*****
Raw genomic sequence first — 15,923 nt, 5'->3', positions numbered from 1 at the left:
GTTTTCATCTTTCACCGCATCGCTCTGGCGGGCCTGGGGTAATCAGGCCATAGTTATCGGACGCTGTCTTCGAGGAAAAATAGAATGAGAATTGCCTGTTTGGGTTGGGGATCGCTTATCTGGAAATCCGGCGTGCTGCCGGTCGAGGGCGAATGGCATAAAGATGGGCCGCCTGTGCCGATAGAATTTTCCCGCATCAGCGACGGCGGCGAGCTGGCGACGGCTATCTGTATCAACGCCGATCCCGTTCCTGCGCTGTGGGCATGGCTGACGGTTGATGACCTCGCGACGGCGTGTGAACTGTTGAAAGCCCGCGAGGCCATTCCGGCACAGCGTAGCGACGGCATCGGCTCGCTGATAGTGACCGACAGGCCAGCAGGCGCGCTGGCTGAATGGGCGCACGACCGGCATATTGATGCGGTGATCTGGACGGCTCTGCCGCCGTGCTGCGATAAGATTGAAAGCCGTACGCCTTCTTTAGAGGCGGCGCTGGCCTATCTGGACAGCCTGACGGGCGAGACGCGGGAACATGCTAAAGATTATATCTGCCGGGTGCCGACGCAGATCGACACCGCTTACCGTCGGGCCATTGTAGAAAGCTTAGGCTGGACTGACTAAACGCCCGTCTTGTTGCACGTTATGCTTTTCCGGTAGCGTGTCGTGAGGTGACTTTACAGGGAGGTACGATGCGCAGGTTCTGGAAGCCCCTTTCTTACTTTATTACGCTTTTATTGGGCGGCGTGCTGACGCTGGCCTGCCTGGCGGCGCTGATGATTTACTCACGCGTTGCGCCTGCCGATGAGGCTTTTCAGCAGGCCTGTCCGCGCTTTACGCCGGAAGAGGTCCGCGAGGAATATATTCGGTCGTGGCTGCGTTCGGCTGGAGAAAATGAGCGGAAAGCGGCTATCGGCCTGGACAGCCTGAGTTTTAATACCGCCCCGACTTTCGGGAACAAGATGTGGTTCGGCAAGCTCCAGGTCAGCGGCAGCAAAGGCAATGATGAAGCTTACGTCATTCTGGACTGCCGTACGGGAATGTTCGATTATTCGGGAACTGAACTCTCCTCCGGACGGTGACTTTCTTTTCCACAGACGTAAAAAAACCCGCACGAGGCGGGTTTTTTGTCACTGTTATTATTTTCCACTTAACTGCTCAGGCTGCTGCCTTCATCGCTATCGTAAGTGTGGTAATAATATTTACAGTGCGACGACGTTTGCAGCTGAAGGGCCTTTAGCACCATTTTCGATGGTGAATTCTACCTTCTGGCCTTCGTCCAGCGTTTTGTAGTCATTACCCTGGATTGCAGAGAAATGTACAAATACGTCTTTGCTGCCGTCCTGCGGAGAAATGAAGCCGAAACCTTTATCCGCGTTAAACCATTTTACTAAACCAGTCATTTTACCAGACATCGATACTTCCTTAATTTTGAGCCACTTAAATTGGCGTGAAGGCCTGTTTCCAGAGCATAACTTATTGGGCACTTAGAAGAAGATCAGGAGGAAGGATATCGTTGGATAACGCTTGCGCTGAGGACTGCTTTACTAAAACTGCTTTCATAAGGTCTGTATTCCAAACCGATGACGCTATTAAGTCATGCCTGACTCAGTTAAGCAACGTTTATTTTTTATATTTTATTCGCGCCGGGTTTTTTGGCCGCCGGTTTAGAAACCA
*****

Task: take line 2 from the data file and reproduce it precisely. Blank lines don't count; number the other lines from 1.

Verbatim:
GTTTTCATCTTTCACCGCATCGCTCTGGCGGGCCTGGGGTAATCAGGCCATAGTTATCGGACGCTGTCTTCGAGGAAAAATAGAATGAGAATTGCCTGTTTGGGTTGGGGATCGCTTATCTGGAAATCCGGCGTGCTGCCGGTCGAGGGCGAATGGCATAAAGATGGGCCGCCTGTGCCGATAGAATTTTCCCGCATCAGCGACGGCGGCGAGCTGGCGACGGCTATCTGTATCAACGCCGATCCCGTTCCTGCGCTGTGGGCATGGCTGACGGTTGATGACCTCGCGACGGCGTGTGAACTGTTGAAAGCCCGCGAGGCCATTCCGGCACAGCGTAGCGACGGCATCGGCTCGCTGATAGTGACCGACAGGCCAGCAGGCGCGCTGGCTGAATGGGCGCACGACCGGCATATTGATGCGGTGATCTGGACGGCTCTGCCGCCGTGCTGCGATAAGATTGAAAGCCGTACGCCTTCTTTAGAGGCGGCGCTGGCCTATCTGGACAGCCTGACGGGCGAGACGCGGGAACATGCTAAAGATTATATCTGCCGGGTGCCGACGCAGATCGACACCGCTTACCGTCGGGCCATTGTAGAAAGCTTAGGCTGGACTGACTAAACGCCCGTCTTGTTGCACGTTATGCTTTTCCGGTAGCGTGTCGTGAGGTGACTTTACAGGGAGGTACGATGCGCAGGTTCTGGAAGCCCCTTTCTTACTTTATTACGCTTTTATTGGGCGGCGTGCTGACGCTGGCCTGCCTGGCGGCGCTGATGATTTACTCACGCGTTGCGCCTGCCGATGAGGCTTTTCAGCAGGCCTGTCCGCGCTTTACGCCGGAAGAGGTCCGCGAGGAATATATTCGGTCGTGGCTGCGTTCGGCTGGAGAAAATGAGCGGAAAGCGGCTATCGGCCTGGACAGCCTGAGTTTTAATACCGCCCCGACTTTCGGGAACAAGATGTGGTTCGGCAAGCTCCAGGTCAGCGGCAGCAAAGGCAATGATGAAGCTTACGTCATTCTGGACTGCCGTACGGGAATGTTCGATTATTCGGGAACTGAACTCTCCTCCGGACGGTGACTTTCTTTTCCACAGACGTAAAAAAACCCGCACGAGGCGGGTTTTTTGTCACTGTTATTATTTTCCACTTAACTGCTCAGGCTGCTGCCTTCATCGCTATCGTAAGTGTGGTAATAATATTTACAGTGCGACGACGTTTGCAGCTGAAGGGCCTTTAGCACCATTTTCGATGGTGAATTCTACCTTCTGGCCTTCGTCCAGCGTTTTGTAGTCATTACCCTGGATTGCAGAGAAATGTACAAATACGTCTTTGCTGCCGTCCTGCGGAGAAATGAAGCCGAAACCTTTATCCGCGTTAAACCATTTTACTAAACCAGTCATTTTACCAGACATCGATACTTCCTTAATTTTGAGCCACTTAAATTGGCGTGAAGGCCTGTTTCCAGAGCATAACTTATTGGGCACTTAGAAGAAGATCAGGAGGAAGGATATCGTTGGATAACGCTTGCGCTGAGGACTGCTTTACTAAAACTGCTTTCATAAGGTCTGTATTCCAAACCGATGACGCTATTAAGTCATGCCTGACTCAGTTAAGCAACGTTTATTTTTTATATTTTATTCGCGCCGGGTTTTTTGGCCGCCGGTTTAGAAACCA